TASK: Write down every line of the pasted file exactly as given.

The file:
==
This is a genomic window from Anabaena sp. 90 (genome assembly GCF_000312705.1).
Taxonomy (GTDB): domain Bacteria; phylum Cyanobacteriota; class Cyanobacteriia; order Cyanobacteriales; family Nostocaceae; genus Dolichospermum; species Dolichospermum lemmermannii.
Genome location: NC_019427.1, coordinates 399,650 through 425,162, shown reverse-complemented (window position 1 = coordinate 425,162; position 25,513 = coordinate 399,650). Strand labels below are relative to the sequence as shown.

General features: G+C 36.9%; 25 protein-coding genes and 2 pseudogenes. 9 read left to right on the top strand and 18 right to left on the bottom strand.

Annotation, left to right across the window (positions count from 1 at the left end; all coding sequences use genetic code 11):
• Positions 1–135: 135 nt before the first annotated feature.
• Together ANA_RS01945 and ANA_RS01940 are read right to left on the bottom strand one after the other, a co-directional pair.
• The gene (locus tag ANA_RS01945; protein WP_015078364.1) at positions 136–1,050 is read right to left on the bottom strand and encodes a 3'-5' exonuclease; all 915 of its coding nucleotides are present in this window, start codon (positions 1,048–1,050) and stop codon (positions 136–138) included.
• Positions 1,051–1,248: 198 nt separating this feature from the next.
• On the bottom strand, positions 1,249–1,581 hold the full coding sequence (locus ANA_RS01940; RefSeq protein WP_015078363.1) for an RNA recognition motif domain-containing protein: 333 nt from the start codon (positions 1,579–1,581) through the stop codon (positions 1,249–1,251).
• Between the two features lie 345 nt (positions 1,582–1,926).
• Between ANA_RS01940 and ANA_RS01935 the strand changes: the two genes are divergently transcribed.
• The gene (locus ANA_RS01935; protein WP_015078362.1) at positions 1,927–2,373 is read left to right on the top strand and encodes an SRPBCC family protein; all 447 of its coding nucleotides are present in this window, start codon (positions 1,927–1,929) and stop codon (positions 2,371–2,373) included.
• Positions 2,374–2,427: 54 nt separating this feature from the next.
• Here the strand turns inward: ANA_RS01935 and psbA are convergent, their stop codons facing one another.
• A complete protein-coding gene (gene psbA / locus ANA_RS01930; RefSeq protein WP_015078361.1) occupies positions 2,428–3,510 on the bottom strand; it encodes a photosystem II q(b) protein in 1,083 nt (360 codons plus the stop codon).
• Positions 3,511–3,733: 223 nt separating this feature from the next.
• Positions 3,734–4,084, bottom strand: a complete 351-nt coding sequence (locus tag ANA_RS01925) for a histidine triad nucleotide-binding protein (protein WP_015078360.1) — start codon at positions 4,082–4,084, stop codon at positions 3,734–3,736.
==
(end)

This is a genomic window from Anabaena sp. 90 (genome assembly GCF_000312705.1).
Taxonomy (GTDB): domain Bacteria; phylum Cyanobacteriota; class Cyanobacteriia; order Cyanobacteriales; family Nostocaceae; genus Dolichospermum; species Dolichospermum lemmermannii.
Genome location: NC_019427.1, coordinates 399,650 through 425,162, shown reverse-complemented (window position 1 = coordinate 425,162; position 25,513 = coordinate 399,650). Strand labels below are relative to the sequence as shown.

General features: G+C 36.9%; 25 protein-coding genes and 2 pseudogenes. 9 read left to right on the top strand and 18 right to left on the bottom strand.

Annotation, left to right across the window (positions count from 1 at the left end; all coding sequences use genetic code 11):
• Positions 1–135: 135 nt before the first annotated feature.
• Together ANA_RS01945 and ANA_RS01940 are read right to left on the bottom strand one after the other, a co-directional pair.
• The gene (locus tag ANA_RS01945; protein WP_015078364.1) at positions 136–1,050 is read right to left on the bottom strand and encodes a 3'-5' exonuclease; all 915 of its coding nucleotides are present in this window, start codon (positions 1,048–1,050) and stop codon (positions 136–138) included.
• Positions 1,051–1,248: 198 nt separating this feature from the next.
• On the bottom strand, positions 1,249–1,581 hold the full coding sequence (locus ANA_RS01940; RefSeq protein WP_015078363.1) for an RNA recognition motif domain-containing protein: 333 nt from the start codon (positions 1,579–1,581) through the stop codon (positions 1,249–1,251).
• Between the two features lie 345 nt (positions 1,582–1,926).
• Between ANA_RS01940 and ANA_RS01935 the strand changes: the two genes are divergently transcribed.
• The gene (locus ANA_RS01935; protein WP_015078362.1) at positions 1,927–2,373 is read left to right on the top strand and encodes an SRPBCC family protein; all 447 of its coding nucleotides are present in this window, start codon (positions 1,927–1,929) and stop codon (positions 2,371–2,373) included.
• Positions 2,374–2,427: 54 nt separating this feature from the next.
• Here the strand turns inward: ANA_RS01935 and psbA are convergent, their stop codons facing one another.
• A complete protein-coding gene (gene psbA / locus ANA_RS01930; RefSeq protein WP_015078361.1) occupies positions 2,428–3,510 on the bottom strand; it encodes a photosystem II q(b) protein in 1,083 nt (360 codons plus the stop codon).
• Positions 3,511–3,733: 223 nt separating this feature from the next.
• Positions 3,734–4,084, bottom strand: a complete 351-nt coding sequence (locus tag ANA_RS01925) for a histidine triad nucleotide-binding protein (protein WP_015078360.1) — start codon at positions 4,082–4,084, stop codon at positions 3,734–3,736.